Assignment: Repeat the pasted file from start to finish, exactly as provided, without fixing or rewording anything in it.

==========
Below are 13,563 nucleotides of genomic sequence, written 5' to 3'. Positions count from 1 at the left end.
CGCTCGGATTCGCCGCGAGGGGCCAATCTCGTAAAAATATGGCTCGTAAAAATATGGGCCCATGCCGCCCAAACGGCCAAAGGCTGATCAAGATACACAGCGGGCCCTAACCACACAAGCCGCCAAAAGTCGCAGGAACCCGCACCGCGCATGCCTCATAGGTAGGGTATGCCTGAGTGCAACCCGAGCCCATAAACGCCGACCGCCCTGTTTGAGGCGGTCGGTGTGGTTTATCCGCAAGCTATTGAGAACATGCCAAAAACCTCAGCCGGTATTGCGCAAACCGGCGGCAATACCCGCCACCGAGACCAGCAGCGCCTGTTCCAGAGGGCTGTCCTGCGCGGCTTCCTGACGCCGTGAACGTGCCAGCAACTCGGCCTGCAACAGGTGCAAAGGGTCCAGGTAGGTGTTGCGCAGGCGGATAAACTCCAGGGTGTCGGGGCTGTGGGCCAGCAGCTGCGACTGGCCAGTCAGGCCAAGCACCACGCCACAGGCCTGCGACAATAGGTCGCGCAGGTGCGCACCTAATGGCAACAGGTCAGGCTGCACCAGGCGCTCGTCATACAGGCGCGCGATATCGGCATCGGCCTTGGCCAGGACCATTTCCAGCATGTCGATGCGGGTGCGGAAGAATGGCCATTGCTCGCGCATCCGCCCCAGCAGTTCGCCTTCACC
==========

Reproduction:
Below are 13,563 nucleotides of genomic sequence, written 5' to 3'. Positions count from 1 at the left end.
CGCTCGGATTCGCCGCGAGGGGCCAATCTCGTAAAAATATGGCTCGTAAAAATATGGGCCCATGCCGCCCAAACGGCCAAAGGCTGATCAAGATACACAGCGGGCCCTAACCACACAAGCCGCCAAAAGTCGCAGGAACCCGCACCGCGCATGCCTCATAGGTAGGGTATGCCTGAGTGCAACCCGAGCCCATAAACGCCGACCGCCCTGTTTGAGGCGGTCGGTGTGGTTTATCCGCAAGCTATTGAGAACATGCCAAAAACCTCAGCCGGTATTGCGCAAACCGGCGGCAATACCCGCCACCGAGACCAGCAGCGCCTGTTCCAGAGGGCTGTCCTGCGCGGCTTCCTGACGCCGTGAACGTGCCAGCAACTCGGCCTGCAACAGGTGCAAAGGGTCCAGGTAGGTGTTGCGCAGGCGGATAAACTCCAGGGTGTCGGGGCTGTGGGCCAGCAGCTGCGACTGGCCAGTCAGGCCAAGCACCACGCCACAGGCCTGCGACAATAGGTCGCGCAGGTGCGCACCTAATGGCAACAGGTCAGGCTGCACCAGGCGCTCGTCATACAGGCGCGCGATATCGGCATCGGCCTTGGCCAGGACCATTTCCAGCATGTCGATGCGGGTGCGGAAGAATGGCCATTGCTCGCGCATCCGCCCCAGCAGTTCGCCTTCACC